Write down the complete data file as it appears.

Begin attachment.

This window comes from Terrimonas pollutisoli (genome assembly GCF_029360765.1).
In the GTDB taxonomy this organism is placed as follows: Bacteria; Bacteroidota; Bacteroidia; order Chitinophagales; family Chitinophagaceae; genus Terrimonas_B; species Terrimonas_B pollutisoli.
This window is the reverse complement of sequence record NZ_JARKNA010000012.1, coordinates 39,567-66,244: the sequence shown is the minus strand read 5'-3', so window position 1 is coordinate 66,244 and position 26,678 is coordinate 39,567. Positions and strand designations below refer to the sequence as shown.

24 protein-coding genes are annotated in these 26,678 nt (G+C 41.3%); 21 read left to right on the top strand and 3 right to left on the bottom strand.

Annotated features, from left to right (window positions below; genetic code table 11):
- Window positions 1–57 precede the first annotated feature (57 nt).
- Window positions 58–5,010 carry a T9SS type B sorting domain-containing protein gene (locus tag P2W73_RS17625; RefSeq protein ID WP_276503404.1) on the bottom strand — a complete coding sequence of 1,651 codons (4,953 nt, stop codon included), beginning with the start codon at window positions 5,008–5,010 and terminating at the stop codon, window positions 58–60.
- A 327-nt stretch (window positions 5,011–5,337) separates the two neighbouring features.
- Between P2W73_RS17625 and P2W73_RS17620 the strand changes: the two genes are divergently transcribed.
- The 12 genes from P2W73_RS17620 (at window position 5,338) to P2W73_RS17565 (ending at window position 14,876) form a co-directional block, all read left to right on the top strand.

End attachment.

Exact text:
This window comes from Terrimonas pollutisoli (genome assembly GCF_029360765.1).
In the GTDB taxonomy this organism is placed as follows: Bacteria; Bacteroidota; Bacteroidia; order Chitinophagales; family Chitinophagaceae; genus Terrimonas_B; species Terrimonas_B pollutisoli.
This window is the reverse complement of sequence record NZ_JARKNA010000012.1, coordinates 39,567-66,244: the sequence shown is the minus strand read 5'-3', so window position 1 is coordinate 66,244 and position 26,678 is coordinate 39,567. Positions and strand designations below refer to the sequence as shown.

24 protein-coding genes are annotated in these 26,678 nt (G+C 41.3%); 21 read left to right on the top strand and 3 right to left on the bottom strand.

Annotated features, from left to right (window positions below; genetic code table 11):
- Window positions 1–57 precede the first annotated feature (57 nt).
- Window positions 58–5,010 carry a T9SS type B sorting domain-containing protein gene (locus tag P2W73_RS17625; RefSeq protein ID WP_276503404.1) on the bottom strand — a complete coding sequence of 1,651 codons (4,953 nt, stop codon included), beginning with the start codon at window positions 5,008–5,010 and terminating at the stop codon, window positions 58–60.
- A 327-nt stretch (window positions 5,011–5,337) separates the two neighbouring features.
- Between P2W73_RS17625 and P2W73_RS17620 the strand changes: the two genes are divergently transcribed.
- The 12 genes from P2W73_RS17620 (at window position 5,338) to P2W73_RS17565 (ending at window position 14,876) form a co-directional block, all read left to right on the top strand.